My name is Vincent Mooser, I’m responsible for the Laboratory department at CHUV, and I’m also vice-dean in charge of clinical research at the University of Lausanne medical school.
What I would like to talk about today is the Lausanne Institutional Biobank.
The content of this presentation is shown on this slide : First, I will illustrate what is the opportunity, essentialy the conversion of present medicine into the future of medicine.
I will then go into what are the challenges that we are facing to realize this potential ;
Third, I will describe an initiative that we have already launched here in Lausanne called « CoLaus project », it demonstrates how we can use this type of initiative to support drug discovery ;
That will lead to the fourth part of my presentation, the biobank, and parallel initiatives, essentially an integrated platform to support biomedical sciences.
And I will finish up with some conclusions.
So now, I will move into the first part of this presentation: the opportunity.

The opportunity: from Medicine v1.0 to Medicine 2.0

The opportunity is described in more details in this slide. Essentially, what it shows is that with IT developments and genomic developments, we are attending a dramatic change in the way medicine will be practiced.
There is no doubt that medicine will be changed because of electronic medical records (which is shown on the upper part of the Figure on the left) ;
Essentially now in most hospitals, like ours here in Lausanne, all the medical records are kept electronically.
There are now some research engines, like Google, there is this genomic revolution (I will describe that in more details in a few seconds), there are direct-to-consumer genetics, like 23andMe initiatives ;
There is the Quantified Self also, which is this trend whereby now people can monitor a variety different parametres, using biosensors to monitor their glucose or blood pressure or heart rate continuously ;
And of course, there are social networks like Twitter and Facebook, which contribute as well to generate a lot of data, which is relevant from the biomedical perspective.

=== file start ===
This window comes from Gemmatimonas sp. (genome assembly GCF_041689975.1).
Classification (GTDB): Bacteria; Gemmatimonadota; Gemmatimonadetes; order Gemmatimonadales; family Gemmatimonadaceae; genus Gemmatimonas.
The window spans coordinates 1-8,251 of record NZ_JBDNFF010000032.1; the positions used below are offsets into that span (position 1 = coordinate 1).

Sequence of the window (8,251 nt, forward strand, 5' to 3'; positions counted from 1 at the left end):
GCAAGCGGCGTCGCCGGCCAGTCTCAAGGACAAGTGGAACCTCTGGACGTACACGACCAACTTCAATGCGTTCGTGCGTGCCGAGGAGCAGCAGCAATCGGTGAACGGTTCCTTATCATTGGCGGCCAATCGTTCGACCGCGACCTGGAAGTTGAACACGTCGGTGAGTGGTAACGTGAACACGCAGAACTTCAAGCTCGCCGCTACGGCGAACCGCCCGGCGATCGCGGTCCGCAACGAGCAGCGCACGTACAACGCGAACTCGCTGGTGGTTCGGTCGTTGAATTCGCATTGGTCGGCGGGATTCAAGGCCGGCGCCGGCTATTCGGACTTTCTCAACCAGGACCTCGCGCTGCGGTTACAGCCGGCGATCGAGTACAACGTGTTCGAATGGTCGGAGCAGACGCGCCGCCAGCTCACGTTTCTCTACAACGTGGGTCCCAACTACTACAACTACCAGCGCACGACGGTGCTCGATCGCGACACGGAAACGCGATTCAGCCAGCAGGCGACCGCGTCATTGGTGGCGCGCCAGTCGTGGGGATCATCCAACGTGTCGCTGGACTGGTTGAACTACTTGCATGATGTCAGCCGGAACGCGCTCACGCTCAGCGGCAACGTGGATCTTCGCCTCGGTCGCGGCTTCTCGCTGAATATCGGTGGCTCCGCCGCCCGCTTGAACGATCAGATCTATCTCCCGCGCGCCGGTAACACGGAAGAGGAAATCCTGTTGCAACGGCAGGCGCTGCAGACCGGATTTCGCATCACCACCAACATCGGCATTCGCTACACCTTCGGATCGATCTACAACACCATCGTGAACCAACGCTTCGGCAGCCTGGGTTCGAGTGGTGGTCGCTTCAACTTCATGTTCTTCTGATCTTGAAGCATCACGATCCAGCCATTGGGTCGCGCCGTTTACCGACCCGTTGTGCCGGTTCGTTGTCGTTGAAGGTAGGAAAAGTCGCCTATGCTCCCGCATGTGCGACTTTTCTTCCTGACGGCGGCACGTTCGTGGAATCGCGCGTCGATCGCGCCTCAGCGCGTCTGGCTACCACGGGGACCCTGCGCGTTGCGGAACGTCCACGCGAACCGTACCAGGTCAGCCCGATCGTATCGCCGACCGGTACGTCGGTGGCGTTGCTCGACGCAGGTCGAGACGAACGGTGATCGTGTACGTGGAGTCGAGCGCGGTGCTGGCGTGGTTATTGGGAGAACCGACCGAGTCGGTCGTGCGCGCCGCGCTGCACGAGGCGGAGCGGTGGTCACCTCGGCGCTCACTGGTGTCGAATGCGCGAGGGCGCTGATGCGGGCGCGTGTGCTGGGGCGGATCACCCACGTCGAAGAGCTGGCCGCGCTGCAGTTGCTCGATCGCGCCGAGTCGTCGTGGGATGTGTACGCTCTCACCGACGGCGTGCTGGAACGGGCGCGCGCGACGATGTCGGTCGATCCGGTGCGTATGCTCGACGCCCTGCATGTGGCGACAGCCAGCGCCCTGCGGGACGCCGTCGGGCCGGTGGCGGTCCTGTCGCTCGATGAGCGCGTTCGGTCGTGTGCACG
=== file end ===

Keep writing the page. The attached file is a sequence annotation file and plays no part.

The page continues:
And if we can integrate this data, we can really be in a good position to make big changes in the way we are practicing medicine : this is what could be called « medicine 2.0 ».
What is medicine 2.0 ? Medicine 2.0 uses in particular our genomic make-up to make decisions.
And shown on this slide here is a paper where we showed that indeed, each of us is carrying rare mutations in our genome which have the potential to affect the quantity or the quality of the gene product, and as such predisposes us to react in a particular way if we are exposed to an environment like a drug, or a toxic, and we are predisposed to specific diseases.
So the question is how we can capitalize on this variation to facilitate the medicine and improve its efficiency.
Actually, this is becoming a reality ; now there are some machines which are capable of sequencing for 3 billion base pairs of our individual genome, for less than 1000 dollars in just a few hours.
This, as you can imagine, generates enormous IT challenges as well, which we can discuss also later.
Leroy Hood talks about the four « P » of the future of medicine.
And these four « P » are personalized medicine, predictive medicine, preventative medicine, and participative. And the four aspects of this future of medicine are closely interconnected.